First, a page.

A recently published filing from the U.S. Patent and Trademark Office (USPTO) summarises a blockchain-based framework that Walmart has pictured as part of its attempts to expand its digital services for retail shoppers.

Applied in 2017 and granted on May 17, 2018, the document is an illustration of Walmart’s drive to embrace digital technology for augmenting its intellectual property holdings, also it adds to an impressive arsenal with a number ranging from parcel-tracking approaches to IoT.

In accordance with the record, Walmart’s proposed system enables the monitoring of retail products brought by a customer. This is achieved by allowing a client (storehouses or electronic) to “enroll” a commodity after purchase, picking a defined cost for resale to people, while utilising Walmart’s frame as a digital market.

As stated in the patent:

“The increasing competition from ‘non-traditional shopping mechanisms’ as an incentive for ‘bricks and mortar’ retailers to stay ahead of new technologies that could improve customer experience.”

What’s more, the patent specifies that the innovation is not restricted to retailers, as human clients often use a product for a limited time and would like to sell it later on. However, this involves low-awareness on how to execute the sale, as clients are “left to their own devices to arrange for a subsequent resale.”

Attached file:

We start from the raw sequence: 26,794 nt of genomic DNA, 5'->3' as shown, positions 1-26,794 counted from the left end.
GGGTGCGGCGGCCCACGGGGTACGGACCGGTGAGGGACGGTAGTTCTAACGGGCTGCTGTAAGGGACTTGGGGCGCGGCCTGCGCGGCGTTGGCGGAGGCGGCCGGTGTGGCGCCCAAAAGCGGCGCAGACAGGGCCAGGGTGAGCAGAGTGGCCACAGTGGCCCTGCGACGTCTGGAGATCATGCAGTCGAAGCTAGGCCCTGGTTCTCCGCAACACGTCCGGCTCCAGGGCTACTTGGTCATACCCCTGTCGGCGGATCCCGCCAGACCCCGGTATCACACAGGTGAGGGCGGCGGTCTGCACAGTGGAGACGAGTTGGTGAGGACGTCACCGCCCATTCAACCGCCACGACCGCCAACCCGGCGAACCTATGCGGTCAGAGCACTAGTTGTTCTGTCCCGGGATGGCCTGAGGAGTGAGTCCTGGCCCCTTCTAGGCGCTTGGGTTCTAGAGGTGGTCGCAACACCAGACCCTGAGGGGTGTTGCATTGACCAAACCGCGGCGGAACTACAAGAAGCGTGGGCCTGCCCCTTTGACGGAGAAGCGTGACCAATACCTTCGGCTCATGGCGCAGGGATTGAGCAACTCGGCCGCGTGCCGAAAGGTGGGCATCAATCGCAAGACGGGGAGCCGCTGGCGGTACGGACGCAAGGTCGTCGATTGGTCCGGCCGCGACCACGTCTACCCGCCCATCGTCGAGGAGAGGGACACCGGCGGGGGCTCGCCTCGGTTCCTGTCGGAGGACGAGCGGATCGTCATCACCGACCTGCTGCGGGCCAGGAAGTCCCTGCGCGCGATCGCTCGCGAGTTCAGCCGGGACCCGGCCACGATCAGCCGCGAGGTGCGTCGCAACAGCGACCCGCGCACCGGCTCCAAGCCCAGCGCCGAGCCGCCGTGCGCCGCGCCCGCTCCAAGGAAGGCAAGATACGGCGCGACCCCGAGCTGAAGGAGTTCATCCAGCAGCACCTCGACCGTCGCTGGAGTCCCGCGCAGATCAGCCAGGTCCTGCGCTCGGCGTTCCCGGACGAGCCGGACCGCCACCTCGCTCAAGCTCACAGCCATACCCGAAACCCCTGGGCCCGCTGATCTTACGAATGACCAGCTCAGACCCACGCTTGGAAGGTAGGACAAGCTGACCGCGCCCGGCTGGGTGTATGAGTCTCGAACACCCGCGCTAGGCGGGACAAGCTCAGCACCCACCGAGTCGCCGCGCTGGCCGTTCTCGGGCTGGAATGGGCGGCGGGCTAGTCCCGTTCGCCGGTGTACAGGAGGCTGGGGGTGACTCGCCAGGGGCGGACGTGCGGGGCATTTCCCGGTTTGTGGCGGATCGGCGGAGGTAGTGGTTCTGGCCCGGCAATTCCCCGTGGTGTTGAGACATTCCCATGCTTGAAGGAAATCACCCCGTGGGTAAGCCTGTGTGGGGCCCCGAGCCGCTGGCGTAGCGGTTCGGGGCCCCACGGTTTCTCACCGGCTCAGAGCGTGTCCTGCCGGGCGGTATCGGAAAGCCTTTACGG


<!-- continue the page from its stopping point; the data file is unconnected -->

On the other hand, the latest patent details a “additional support to greatly ease and facilitate their later reselling of items,” which updates every trade as the goods are purchased in bulk, sold to customers, and handled by couriers.

However, the described platform is believed to provide “additional help to greatly ease and facilitate their later reselling of items,” while encompassing many different interfaces like web browsers, mobile platforms, or a physical point-of-sale.

The proposal is similar to a recently registered patent, which explained the retail giant’s intentions to power up a fleet of delivery trucks via the blockchain.

For making a trade, the courier and seller are needed to supply their personal keys. Once matched, the trade is immediately broadcast to the network, even though it might require confirmation from the purchaser, vendor, and courier, before being added into the blockchain.

Afterwards, once the buyer collects the bundle, the courier is expected to use their personal key for verifying the handover, which instantly updates the blockchain together with the trade, and marks the close of the buy cycle.

It remains to be seen whether Walmart’s vision will become a reality, however, since the firm has registered for a quantity of blockchain patents through the years but has been reluctant to combine them into its daily surgeries.


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